Dispatch System Boosts Bystander CPR in Those With Limited English
The improved Los Angeles medical dispatch system prompted more callers with limited English proficiency to initiate telecommunicator-assisted cardiopulmonary resuscitation (T-CPR), compared with the previous system, a new study shows.
The Los Angeles Tiered Dispatch System (LA-TDS), adopted in late 2014, used simplified questions aimed at identifying cardiac arrest, compared with the city’s earlier Medical Priority Dispatch System (MPDS).
The result was substantially decreased call processing times, decreased “undertriage” of out-of-hospital cardiac arrest (OHCA), and improved overall T-CPR rates (Resuscitation. 2020 Oct;155:74-81).
But now, a secondary analysis of the data shows there was a much higher jump in T-CPR rates among a small subset of callers with limited English proficiency, compared with those proficient in English (JAMA Network Open. 2021;4:e216827).
“This was an unanticipated, significant, and disproportionate change, but fortunately a very good change,” lead author Stephen Sanko, MD, said in an interview.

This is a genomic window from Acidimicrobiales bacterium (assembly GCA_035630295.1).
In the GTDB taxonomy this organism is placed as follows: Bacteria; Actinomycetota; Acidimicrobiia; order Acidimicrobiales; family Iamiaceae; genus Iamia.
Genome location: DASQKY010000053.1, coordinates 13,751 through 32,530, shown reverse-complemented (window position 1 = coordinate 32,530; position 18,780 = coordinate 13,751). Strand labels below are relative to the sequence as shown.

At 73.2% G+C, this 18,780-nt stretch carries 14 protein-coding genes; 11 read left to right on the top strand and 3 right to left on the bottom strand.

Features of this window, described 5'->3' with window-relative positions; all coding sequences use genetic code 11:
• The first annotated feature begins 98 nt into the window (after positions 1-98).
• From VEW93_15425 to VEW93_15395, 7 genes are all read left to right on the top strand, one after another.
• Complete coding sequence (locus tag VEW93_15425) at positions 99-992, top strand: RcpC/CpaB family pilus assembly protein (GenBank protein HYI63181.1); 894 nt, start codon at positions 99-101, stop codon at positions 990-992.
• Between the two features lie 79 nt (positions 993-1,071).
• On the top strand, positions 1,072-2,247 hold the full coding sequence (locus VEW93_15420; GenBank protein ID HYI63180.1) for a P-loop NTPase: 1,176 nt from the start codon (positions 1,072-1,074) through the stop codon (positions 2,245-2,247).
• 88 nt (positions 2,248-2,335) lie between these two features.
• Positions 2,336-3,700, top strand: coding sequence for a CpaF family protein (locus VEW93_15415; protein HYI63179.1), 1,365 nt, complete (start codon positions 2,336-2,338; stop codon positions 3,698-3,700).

While the T-CPR rate among English-proficient callers increased from 55% with the MPDS to 67% with the LA-TDS (odds ratio, 1.66; P = .007), it rose from 28% to 69% (OR, 5.66; P = .003) among callers with limited English proficiency. In the adjusted analysis, the new LA-TDS was associated with a 69% higher prevalence of T-CPR among English-proficient callers, compared with a 350% greater prevalence among callers with limited English proficiency.
“The emergency communication process between a caller and 911 telecommunicator is more complex than we thought, and likely constitutes a unique subsubspecialty that interacts with fields as diverse as medicine, health equity, linguistics, sociology, consumer behavior and others,” said Sanko, who is from the division of emergency medical services at the University of Southern California in Los Angeles.